I also talked to someone who flew into Seattle because the car rental was so much cheaper from there than it was from one of the three airports above.
If you are coming from points south (California, Las Vegas, Salt Lake City), it’s common to come through West Yellowstone. West Yellowstone is the most traveled of all the entrances to the park and is the biggest hub with the most restaurants, hotels, and tourist attractions. There is also a seasonal airport (not a very big one) that flies into there as well. From the West Entrance of Yellowstone, you have a 20 minute drive to the Grand Loop.
You can also enter through the South Entrance, which goes through Jackson, Wyoming and Grand Teton National Park.
If you are coming from points north (Glacier National Park on a road trip or flying into Bozeman, MT), you will enter through Gardiner at the North Entrance. Gardiner has fewer hotels, restaurants, and tourist attractions and they are ok with that. People love the charm of this small town. They have a small airport as well that is open year-round. Gardiner is minutes away from the North Entrance. Once you enter the park, it’s a five-minute drive to the Grand Loop.
If you are coming from the southeast (Denver, Texas), you have two choices: the South Entrance (through Grand Teton first), or the East Entrance (Cody, Wyoming). Cody is an hour and half away from the East Entrance and has a lot of cool things to do! Cody is named after the famous entertainer, Buffalo Bill Cody, and there are some amazing attractions out there but I wouldn’t recommend making Cody your home base, it’s just too far away. Perhaps a 2 day stop on your way into the park and then stay somewhere else closer to the Grand Loop.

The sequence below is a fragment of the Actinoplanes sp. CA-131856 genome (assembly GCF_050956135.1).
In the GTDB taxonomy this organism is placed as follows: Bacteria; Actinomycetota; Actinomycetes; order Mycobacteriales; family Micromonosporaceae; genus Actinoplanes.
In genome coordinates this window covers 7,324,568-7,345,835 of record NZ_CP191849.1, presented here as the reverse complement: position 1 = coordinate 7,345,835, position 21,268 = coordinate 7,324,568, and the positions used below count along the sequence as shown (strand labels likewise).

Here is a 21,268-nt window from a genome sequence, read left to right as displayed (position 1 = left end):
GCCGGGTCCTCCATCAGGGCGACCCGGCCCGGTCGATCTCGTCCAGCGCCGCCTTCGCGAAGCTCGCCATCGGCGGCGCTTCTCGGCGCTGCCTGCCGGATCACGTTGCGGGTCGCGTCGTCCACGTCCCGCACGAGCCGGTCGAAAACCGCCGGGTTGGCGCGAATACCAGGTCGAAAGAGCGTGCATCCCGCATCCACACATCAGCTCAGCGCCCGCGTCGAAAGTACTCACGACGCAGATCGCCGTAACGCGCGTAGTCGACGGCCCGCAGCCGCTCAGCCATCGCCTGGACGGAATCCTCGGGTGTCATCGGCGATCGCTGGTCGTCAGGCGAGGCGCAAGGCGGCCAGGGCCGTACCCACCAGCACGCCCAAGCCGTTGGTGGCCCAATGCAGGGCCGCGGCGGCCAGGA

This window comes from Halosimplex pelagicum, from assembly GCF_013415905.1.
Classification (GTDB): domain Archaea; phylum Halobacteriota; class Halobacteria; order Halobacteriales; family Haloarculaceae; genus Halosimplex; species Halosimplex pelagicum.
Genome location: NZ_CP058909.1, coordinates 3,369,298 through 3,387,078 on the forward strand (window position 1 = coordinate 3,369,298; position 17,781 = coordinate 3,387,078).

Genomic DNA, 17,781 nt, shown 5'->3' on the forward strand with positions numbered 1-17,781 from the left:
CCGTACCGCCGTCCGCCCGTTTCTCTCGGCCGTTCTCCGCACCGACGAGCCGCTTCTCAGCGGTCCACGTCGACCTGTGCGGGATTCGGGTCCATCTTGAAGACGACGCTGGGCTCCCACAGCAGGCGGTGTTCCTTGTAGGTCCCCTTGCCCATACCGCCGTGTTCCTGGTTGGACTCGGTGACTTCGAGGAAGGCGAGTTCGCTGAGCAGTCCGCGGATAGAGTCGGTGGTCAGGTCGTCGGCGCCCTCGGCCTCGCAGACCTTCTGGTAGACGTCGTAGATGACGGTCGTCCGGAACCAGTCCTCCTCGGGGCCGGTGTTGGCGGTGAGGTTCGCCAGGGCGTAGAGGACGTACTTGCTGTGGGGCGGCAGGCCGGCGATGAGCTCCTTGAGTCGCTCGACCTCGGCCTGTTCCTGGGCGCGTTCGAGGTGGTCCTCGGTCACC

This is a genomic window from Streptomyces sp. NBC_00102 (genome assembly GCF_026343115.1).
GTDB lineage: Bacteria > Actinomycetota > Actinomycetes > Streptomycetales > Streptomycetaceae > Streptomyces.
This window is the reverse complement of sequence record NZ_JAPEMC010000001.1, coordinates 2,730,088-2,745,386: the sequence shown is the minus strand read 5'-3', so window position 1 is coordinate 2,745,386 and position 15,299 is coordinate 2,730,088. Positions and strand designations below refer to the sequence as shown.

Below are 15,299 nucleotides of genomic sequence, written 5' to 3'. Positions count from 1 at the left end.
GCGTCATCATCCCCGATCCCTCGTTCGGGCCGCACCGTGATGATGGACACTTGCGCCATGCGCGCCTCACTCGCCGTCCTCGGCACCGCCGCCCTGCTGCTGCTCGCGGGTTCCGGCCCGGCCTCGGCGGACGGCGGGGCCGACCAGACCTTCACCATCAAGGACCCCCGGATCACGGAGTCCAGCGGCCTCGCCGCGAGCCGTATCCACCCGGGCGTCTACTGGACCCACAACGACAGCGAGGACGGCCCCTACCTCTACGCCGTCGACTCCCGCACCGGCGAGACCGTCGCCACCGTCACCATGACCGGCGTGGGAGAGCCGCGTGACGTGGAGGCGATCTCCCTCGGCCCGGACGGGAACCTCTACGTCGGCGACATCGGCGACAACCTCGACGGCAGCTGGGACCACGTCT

If you are coming from the east, you’ll likely enter through either the East Entrance (Cody), or the Northeast Entrance. The Northeast Entrance is closest to Lamar Valley in Yellowstone. Lamar Valley is not part of the Grand Loop but one of the best places to see wildlife in the park. The closest towns to the North East Entrance are Cooke City, MT, and Red Lodge, MT. The other perk to using this entrance is you’ll get to drive the AMAZING Beartooth Highway!
How to get around
The main sites in Yellowstone are located on the Grand Loop Road. If you drove around the entire Grand Loop Road, it would take around 5-7 hours. The variation is due to wildlife traffic jams (often called Bear Jams or Bison/Buffalo Jams).
DON’T DRIVE THE ENTIRE GRAND LOOP ROAD IN ONE DAY.
Instead, look at it as two loops: the Upper Loop and the Lower Loop.
Most of the attractions are located on the Lower Loop. It’s larger, and it takes about 2.5 hours just to drive it with no stops).
The Upper Loop generally has more wildlife, and Lamar Valley is an offshoot of the Upper Loop. It takes about 2 hours to drove around the Upper Loop with no stops and no detour into Lamar Valley.